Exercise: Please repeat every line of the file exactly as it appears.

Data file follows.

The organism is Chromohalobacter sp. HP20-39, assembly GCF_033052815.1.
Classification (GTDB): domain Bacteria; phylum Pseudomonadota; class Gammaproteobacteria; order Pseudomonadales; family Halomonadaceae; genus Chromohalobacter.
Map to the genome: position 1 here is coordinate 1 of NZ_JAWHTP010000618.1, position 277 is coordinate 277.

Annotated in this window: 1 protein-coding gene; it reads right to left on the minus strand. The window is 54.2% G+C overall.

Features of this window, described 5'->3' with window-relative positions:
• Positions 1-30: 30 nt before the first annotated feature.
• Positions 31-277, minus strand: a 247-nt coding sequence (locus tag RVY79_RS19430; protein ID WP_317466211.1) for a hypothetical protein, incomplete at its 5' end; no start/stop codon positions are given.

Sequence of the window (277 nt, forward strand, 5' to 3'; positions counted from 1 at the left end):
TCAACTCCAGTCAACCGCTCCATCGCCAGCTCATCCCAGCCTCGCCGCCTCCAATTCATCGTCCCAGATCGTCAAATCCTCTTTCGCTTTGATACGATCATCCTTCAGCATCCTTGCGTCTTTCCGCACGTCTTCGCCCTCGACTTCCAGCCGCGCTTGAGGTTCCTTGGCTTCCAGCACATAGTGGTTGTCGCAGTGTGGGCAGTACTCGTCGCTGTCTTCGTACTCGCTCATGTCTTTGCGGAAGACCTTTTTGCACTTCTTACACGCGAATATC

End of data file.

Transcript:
The organism is Chromohalobacter sp. HP20-39, assembly GCF_033052815.1.
Classification (GTDB): domain Bacteria; phylum Pseudomonadota; class Gammaproteobacteria; order Pseudomonadales; family Halomonadaceae; genus Chromohalobacter.
Map to the genome: position 1 here is coordinate 1 of NZ_JAWHTP010000618.1, position 277 is coordinate 277.

Annotated in this window: 1 protein-coding gene; it reads right to left on the minus strand. The window is 54.2% G+C overall.

Features of this window, described 5'->3' with window-relative positions:
• Positions 1-30: 30 nt before the first annotated feature.
• Positions 31-277, minus strand: a 247-nt coding sequence (locus tag RVY79_RS19430; protein ID WP_317466211.1) for a hypothetical protein, incomplete at its 5' end; no start/stop codon positions are given.

Sequence of the window (277 nt, forward strand, 5' to 3'; positions counted from 1 at the left end):
TCAACTCCAGTCAACCGCTCCATCGCCAGCTCATCCCAGCCTCGCCGCCTCCAATTCATCGTCCCAGATCGTCAAATCCTCTTTCGCTTTGATACGATCATCCTTCAGCATCCTTGCGTCTTTCCGCACGTCTTCGCCCTCGACTTCCAGCCGCGCTTGAGGTTCCTTGGCTTCCAGCACATAGTGGTTGTCGCAGTGTGGGCAGTACTCGTCGCTGTCTTCGTACTCGCTCATGTCTTTGCGGAAGACCTTTTTGCACTTCTTACACGCGAATATC